Monday, December 17, 2012

Twenty Angels are Dancing

Most everyone has an outlet of some sort, or a certain way in which they process tragedy, difficulties or challenges. It seems, ever since I was old enough to write, mine has been through words. This weekend I couldn't sleep as the horrible news from Friday's classroom shooting in Newtown kept replaying in my mind. In the midst of thought, prayer and numerous unsuccessful attempts to return to sleep; words slowly began to form from what my heart was feeling. It's my hope that healing this tragic wound that's affected the entire country can come as each of us contribute our prayers, love, words and music--pouring them out on the devastated hearts connected with Sandy Hook Elementary school. 

There were seven adults killed along with the children, and then the gunman took his own life, however, the following words are focused alone on the loss of such young lives . . . the twenty little souls that left this earth for Heaven that day. 
angelsTwenty Angels are Dancing     
(a response to a great tragedy)

Halfway through December, two thousand and twelve
From a regular Friday to the darkness of hell
Just a young, troubled boy—for reasons unclear
Stormed into the classrooms and unleashed a fear
Given over to evil and hatred inside
That day taking twenty innocent lives

Twenty angels are dancing in Heaven tonight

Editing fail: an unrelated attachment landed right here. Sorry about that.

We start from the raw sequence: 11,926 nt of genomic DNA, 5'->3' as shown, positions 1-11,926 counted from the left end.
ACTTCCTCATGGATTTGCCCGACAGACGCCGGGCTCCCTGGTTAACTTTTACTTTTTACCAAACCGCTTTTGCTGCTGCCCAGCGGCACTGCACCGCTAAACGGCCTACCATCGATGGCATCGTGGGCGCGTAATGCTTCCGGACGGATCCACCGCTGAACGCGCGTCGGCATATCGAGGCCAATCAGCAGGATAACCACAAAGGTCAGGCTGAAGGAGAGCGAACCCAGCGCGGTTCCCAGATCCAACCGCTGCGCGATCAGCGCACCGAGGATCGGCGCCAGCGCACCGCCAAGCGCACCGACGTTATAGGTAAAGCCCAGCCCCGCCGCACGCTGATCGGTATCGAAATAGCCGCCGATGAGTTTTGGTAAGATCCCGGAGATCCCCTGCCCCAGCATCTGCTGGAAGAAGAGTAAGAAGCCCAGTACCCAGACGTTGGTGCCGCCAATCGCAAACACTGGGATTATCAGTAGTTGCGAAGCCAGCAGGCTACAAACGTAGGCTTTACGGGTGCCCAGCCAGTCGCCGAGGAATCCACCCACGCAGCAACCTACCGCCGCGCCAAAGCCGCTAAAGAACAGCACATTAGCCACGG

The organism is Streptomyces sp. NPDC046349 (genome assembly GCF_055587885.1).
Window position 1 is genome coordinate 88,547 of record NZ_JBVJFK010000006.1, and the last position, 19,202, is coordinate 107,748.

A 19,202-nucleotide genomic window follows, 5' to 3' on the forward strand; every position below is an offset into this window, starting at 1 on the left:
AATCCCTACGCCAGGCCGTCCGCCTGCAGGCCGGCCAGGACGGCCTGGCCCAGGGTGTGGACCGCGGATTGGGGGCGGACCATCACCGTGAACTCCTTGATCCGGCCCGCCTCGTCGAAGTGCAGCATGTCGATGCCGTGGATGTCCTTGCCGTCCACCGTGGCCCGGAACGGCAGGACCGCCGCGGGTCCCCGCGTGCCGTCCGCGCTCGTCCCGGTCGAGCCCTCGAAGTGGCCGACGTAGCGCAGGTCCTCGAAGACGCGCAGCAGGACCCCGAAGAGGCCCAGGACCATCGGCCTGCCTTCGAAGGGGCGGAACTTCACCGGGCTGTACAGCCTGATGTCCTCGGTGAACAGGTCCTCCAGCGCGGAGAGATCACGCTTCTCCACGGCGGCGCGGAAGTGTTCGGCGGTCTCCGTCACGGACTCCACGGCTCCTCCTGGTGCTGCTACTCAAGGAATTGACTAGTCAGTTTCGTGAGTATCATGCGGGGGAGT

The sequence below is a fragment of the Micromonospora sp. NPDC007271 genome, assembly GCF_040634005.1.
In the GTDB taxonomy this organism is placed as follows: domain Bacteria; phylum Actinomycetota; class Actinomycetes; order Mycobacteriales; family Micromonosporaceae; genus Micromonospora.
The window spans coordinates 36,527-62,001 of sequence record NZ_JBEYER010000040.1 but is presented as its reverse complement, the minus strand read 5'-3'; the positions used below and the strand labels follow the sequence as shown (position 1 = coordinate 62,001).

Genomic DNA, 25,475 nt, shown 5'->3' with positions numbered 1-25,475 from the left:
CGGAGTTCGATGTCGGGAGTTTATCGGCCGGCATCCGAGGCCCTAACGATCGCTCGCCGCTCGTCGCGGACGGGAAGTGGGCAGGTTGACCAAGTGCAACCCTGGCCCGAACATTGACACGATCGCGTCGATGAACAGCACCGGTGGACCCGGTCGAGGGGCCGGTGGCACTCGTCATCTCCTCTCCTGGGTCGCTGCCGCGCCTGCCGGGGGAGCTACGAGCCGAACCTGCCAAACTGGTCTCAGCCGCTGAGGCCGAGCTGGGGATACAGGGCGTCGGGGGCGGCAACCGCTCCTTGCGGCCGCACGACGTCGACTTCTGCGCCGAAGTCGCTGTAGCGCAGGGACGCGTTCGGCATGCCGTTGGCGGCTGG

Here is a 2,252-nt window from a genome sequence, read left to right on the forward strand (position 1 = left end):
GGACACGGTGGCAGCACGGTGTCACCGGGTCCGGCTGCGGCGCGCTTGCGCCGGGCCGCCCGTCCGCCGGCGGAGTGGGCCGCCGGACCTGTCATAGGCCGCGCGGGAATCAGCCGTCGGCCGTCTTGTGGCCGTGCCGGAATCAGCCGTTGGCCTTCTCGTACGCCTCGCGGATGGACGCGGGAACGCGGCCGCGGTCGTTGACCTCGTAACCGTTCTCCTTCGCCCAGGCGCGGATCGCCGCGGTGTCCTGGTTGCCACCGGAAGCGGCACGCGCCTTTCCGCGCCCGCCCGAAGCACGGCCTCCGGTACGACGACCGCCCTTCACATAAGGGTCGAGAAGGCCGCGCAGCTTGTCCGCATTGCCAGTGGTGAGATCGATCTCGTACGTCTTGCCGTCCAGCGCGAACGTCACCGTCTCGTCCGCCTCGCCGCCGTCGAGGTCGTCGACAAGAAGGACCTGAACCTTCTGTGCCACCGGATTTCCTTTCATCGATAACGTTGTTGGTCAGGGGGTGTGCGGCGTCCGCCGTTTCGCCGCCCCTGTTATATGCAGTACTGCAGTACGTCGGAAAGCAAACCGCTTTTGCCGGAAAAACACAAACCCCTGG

Pulled from such darkness, brought into the Light
With each little last breath, the Savior’s strong arms
Carried with pure love away from the harm

Hearts that are breaking on hearing the news
Try waking this nightmare; it cannot be true
Mothers' arms aching in empty embrace
Dads' minds filled with sorrow, long the day to erase
‘Neath trees and menorahs gifts still wrapped, remain
With each family we all grieve, hearts feeling their pain

Twenty angels are dancing in Heaven tonight
Pulled from such darkness, brought into the Light
With each little last breath, the Savior’s strong arms
Carried with pure love away from the harm

Will hope again fill where it had been known?
How will come comfort? By God’s grace alone
Trusting the unseen for each little soul
Lovingly He is restoring them whole
Hand holding hands, no longer in fear
A smile, a wave, and joy for the tears

Twenty angels are dancing in Heaven tonight
Pulled from such darkness, brought into the Light
With each little last breath, the Savior’s strong arms
Carried with pure love away from the harm

. . . Carried with pure love away from the harm.

Monday, December 10, 2012

The Difference of Christmas is Everything

"Poverty must be enriched by Him in whom are infinite treasures before it can venture to commune; and guilt must lose itself in imputed and imparted righteousness ere the soul can walk in fellowship with purity." –C.H. Spurgeon 

In this "I'm okay-you're okay" world, where many blasé university religion professors tout the so-called equivalence of all religions—I am very grateful for the difference Christmas makes.

I'm not talking about "fa-la-la" and tinsel, festive lights and trees in the living room—I'm talking about the divergence from similitude that was laid down by one Baby.

God Himself, in the vulnerable, fragile form of a human infant.

Nativity The All-sufficient One, Who created the entire universe—and you and I—laying down His consummate position, exchanging royalty and absolute independence for tenuous flesh and blood; suddenly becoming the epitome of mortal dependence. (Nativity scene: Somerset House Publishing)